I’ve stopped reading the news – in particular, I’ve stopped reading bad news. Or, at least I’ve tried to; news, it turns out, is everywhere! I’ve replaced my car radio time with audio books, my lunchbreak reading with a few favourite blogs. We don’t watch TV or buy papers at home, and I’ve deleted the apps from my phone.
And yet… It’s like news is the sea and we’re all just fish swimming around, mostly not even knowing that we’re wet.
Despite actively avoiding news, this morning I have encountered it:
As the radio started up when I turned my car on.
On twitter posts.
On Instagram posts.
On the front pages at the newsagent when I bought a snack.
Playing on the radio as I paid for my snack.
On the homepage of my internet browser at work.
See what I mean? It’s only 10:30am!
It’s not all accidental, either. Last night when Orla’s persistent coughing and squirming woke me at 4am, I opened a news site on my phone. I knew it was breaking my promise to myself, I knew I was going to write this post today, but even so, I looked; I was tired and grumpy and I didn’t have the attention span for anything else. So I looked, and I saw photographs of men about to be beheaded, a fatal car accident, stupid comments by stupid, soulless people, and then I couldn’t sleep for entirely different reasons.
I’ve noticed this is a pattern; I’m more likely to reach for news when I am tired, stressed, hungry, anxious, upset. I think it’s mainly because of the format – short, punchy stories, lots of choice in one place – but the effect is that I most often read about bad things when I am already feeling bad.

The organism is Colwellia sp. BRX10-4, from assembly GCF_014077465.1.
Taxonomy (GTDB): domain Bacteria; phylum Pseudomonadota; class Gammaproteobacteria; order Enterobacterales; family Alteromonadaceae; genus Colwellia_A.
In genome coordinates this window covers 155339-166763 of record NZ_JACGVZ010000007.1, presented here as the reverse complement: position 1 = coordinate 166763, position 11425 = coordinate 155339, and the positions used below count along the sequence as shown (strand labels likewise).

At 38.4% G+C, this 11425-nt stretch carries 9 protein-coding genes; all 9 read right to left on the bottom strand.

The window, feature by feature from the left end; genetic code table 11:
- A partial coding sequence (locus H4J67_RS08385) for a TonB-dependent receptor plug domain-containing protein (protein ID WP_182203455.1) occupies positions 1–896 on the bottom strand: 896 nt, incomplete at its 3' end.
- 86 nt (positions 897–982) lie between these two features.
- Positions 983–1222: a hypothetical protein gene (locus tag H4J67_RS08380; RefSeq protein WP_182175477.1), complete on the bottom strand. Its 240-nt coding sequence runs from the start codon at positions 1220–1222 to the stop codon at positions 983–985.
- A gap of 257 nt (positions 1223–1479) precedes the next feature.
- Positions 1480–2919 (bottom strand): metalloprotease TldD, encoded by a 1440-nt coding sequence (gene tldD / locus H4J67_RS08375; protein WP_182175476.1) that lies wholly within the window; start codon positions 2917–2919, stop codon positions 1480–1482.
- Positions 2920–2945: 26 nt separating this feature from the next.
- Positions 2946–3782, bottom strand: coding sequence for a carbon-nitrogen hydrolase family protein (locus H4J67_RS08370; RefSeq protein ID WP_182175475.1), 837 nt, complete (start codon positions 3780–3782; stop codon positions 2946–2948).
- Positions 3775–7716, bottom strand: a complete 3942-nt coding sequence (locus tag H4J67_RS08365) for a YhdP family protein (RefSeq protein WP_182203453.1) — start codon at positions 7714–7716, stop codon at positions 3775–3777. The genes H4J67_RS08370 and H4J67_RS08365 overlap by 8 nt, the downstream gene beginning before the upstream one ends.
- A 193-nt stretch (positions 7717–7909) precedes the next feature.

All my other vices in moments of emotional difficulty – chocolate, wine, online Zara splurges – are all pleasurable diversions. Is it possible I find the safe emotional rollercoaster of the headlines somehow pleasurable too?
I’ve started to write this post a few times now and this is always the point where I falter; when it comes to sharing my reasons for this cutting out of news. I’m conscious of sounding like a crazy woman on the internet here, so I’ve decided not to say too much. I wont talk about how I think we are not built to repeatedly witness such violent imagery, and especially not from the comfort and security of our car or supermarket or bed. I wont explain why I worry that we wind up treating people’s life-altering tragedy like a soap opera, dipping in & out for a brief diversion from our boring, easy lives.
I will say, I no longer believe news deserves its moral highground and status of ‘socially significant’ in an age of clickbait and celebrity and online advertising. The wall-to-wall Charlie Hebdo coverage and simultaneous blanket silence around the concurrent massacre in Nigeria is the perfect example; the news agencies have their own agenda, and it has far more to do with entertaining than informing.
I climbed out of the news-ocean for a while, and then I fell back in. That water is wet, and it is cold and shocking and the currents push you in directions you never intended to go. I’m not a strong swimmer, so I’m going to try and stay on dry land from now on, and you’re welcome to join me.
ETA: Since posting this, there’s been some really insightful debate & discussion over on http://instagram.com/p/y_eyUyJ6XO/. Lots of food for thought – worth a read, if this topic interests you!
We climbed off the damp and steamy 82 bus and hurried home under a shared umbrella. My Grandma lit the false flames of the gas fire, pulled out the smallest of her nest of tables and set down a tray [...]
This whole house speaks. It creaks and yawns around me as I move, tiptoeing across the floor from the softly curled apostrophe of my daughter's sleeping form. A comma, a pause, she never quite hits [...]